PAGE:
There have been those persons in our world history who seem to have had such clarity of purpose in their lives: Beethoven, Michaelangelo, Ghandi, Nelson Mandela, Jane Goodall, Stephen Hawking — all are considered masters in their respective works, and with good reason. Each found his or her place in the world where they were most effective, where they shone brightest.

But all that glitters is not gold, and finding that sweet spot doesn’t guarantee happiness. Beethoven lost his hearing and had multiple romantic difficulties. Goodall’s methods of research were frequently called into question. Michelangelo was constantly dissatisfied with himself, and suffered from melancholy. Mandela spent many years in prison.

Then, again, I wonder — is the focus of such a “true calling” ultimately limiting? Would it cause you to cease all other exploration, all questions external to itself? Would outside interests wither on the vine, as it were? Does such concentration shrink the borders of your world? If so, is it possible to find an in-between point where you still feel the conviction of your purpose and take profound joy in it, but do not close the door to all other avenues of discovery?

I believe that the state of mind can be attained wherein you can continue your focus on your calling, even follow it to the point of excellence, but not to the exclusion of other activities; from this centered point, you can more easily discriminate between those outside pursuits which are merely distraction, and those which harbor golden nuggets of genuine awareness, growth, enlightenment or expansion of thought. I suspect the dimensions of this peak are slight and difficult to sense. Thus you are unlikely to stumble upon its sanctuary. Instead, it must be actively sought and, once attained, used carefully, purposefully and mindfully, as one would utilize and maintain any gift of rare and precious delicacy.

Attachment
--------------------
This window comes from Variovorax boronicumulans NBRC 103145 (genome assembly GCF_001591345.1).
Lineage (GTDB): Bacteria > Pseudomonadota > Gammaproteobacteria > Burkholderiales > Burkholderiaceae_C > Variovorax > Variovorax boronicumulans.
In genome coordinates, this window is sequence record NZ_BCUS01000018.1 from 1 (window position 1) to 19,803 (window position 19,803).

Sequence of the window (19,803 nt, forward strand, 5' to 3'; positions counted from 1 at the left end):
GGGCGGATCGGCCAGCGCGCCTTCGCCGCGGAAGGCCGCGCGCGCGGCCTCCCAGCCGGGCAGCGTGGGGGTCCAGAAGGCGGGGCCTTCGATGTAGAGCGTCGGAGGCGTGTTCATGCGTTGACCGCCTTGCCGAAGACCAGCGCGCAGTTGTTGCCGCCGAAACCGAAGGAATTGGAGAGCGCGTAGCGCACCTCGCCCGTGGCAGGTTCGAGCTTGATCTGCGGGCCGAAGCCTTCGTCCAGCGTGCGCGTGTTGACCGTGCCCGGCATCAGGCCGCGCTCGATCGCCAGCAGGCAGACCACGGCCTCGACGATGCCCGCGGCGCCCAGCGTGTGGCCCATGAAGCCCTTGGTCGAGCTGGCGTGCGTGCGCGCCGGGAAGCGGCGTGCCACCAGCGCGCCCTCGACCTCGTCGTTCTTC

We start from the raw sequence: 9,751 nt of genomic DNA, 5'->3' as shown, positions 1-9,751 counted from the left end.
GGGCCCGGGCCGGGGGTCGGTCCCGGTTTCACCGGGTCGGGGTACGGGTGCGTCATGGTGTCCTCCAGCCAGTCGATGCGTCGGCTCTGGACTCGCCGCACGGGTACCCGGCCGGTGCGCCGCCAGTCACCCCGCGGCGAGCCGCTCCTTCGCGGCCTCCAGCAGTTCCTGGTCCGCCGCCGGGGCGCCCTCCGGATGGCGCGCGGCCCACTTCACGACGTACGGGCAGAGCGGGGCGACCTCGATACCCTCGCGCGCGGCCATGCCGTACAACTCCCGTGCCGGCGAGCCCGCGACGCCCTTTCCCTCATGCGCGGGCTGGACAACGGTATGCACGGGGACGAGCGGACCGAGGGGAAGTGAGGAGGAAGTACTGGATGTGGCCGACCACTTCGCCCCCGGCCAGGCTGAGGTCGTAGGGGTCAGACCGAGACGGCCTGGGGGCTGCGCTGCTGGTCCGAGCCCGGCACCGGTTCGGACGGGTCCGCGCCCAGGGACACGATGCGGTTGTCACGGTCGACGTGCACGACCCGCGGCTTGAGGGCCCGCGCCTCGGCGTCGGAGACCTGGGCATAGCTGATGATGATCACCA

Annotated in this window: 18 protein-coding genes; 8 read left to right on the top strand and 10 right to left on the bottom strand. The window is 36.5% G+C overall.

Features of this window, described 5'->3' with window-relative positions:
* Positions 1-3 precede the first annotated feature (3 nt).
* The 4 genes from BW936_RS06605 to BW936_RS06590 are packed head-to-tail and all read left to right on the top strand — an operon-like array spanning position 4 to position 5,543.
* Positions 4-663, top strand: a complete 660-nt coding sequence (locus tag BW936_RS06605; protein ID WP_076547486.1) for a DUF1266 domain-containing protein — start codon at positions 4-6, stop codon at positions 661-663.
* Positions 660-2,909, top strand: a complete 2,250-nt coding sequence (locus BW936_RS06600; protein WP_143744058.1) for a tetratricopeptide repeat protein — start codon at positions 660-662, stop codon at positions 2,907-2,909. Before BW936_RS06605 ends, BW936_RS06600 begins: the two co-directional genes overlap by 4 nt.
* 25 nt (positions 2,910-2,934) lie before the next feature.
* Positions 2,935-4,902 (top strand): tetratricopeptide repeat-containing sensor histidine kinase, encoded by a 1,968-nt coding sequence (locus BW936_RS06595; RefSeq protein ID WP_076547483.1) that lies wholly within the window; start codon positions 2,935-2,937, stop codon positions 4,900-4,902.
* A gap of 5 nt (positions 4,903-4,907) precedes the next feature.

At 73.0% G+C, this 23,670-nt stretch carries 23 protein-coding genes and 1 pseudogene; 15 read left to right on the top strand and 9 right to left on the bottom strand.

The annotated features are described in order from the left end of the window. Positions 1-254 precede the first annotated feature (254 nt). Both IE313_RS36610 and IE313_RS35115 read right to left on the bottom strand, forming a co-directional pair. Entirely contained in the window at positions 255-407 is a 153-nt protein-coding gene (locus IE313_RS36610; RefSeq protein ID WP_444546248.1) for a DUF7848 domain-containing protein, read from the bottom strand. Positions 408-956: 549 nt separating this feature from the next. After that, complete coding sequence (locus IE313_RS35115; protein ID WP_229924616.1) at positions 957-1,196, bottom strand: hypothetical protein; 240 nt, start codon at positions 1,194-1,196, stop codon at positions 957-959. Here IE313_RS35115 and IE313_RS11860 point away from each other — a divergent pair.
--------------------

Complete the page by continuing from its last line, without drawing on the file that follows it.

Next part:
It seems that we alone, of all the animals on Earth, are burdened with the search for meaning. And not even all humans, perhaps regrettably, are thus charged. Many, maybe the vast majority of us go through our lives never wondering why we are here, or what purpose we might be meant to serve. And sometimes — just sometimes — I envy them too.

Usually not, though.

For my own part, I cannot imagine an existence where meaning is … meaningless. Ergo, I continue the search for that true calling, and for the pinnacle of balance between it and all the unanswered questions that await.

— Drema Deòraich (from August, 2009)

Blink Blink

You know, it just doesn’t seem like it should be a new year. Again. Didn’t we just have one of those last week? I swear, with every passing year the time seems to scream by with increasing speed. Remember when we were kids and an afternoon seemed to last an eternity? Nowadays, it is gone in the blink of an eye.

And isn’t that just scary as hell? Because, if you think about it, we blink our eyes a lot. A lot. Blink – another week past. Blink – another starry night sky ignored. Blink – another opportunity to build a snow fort with your kids lost. Blink – another chance to say “I love you” gone. Blink … blink … blink. We don’t get it back. Ever.

Think about this. There are 8,760 hours in one year. If you work 40 hours per week, sleep 8 hours per day, commute 1 hour each way to work, spend 3.5 hours preparing and eating meals each day, and an average of 27 hours per week on laundry, grocery shopping (and storing), cleaning, showering/dressing and other assorted tasks you do regularly, that leaves you only 559 hours free every year. That breaks down to about an hour and a half each day to do with as you please. And that’s only the average things that most of us do; it doesn’t count the other tasks that find their way into our schedules. Blink, blink, blink.

Gurdjieff taught that most people are basically asleep at the wheel, so to speak. They don’t notice what is going on around them because they are lulled by the regular rhythm of everyday mindless tasks, and the stupor of living up (or down) to others’ expectations. We all know the sensation of driving along, suddenly becoming aware of the fact that we have no recollection of the last 10 miles of road. Where were we?

On the other hand, we also know the excitement of anticipation when we are engaged in or about to begin some task or activity that is truly meaningful or enjoyable to us. That’s when we’re really awake.

The question is this: would we rather sleep our time away? or would we rather be awake, alive and excited about the next moment?

Granted, there are some things that can’t be escaped. We must eat. We must sleep. We must clean and care for ourselves and our surroundings. But how much of our time is spent satisfying the expectations of others? And how does it compare to that spent doing what is most meaningful and fulfilling to us as individuals?

We all have a limited amount of time in this life to do what we came here to do. Those hours we waste will not be regained, nor will some opportunities reappear if we pass them by. If we sincerely wish to gain spiritual development and growth, we must recognize what it is we should be doing with our time, and spend that precious resource wisely.

Drema Deòraich (from January 2005)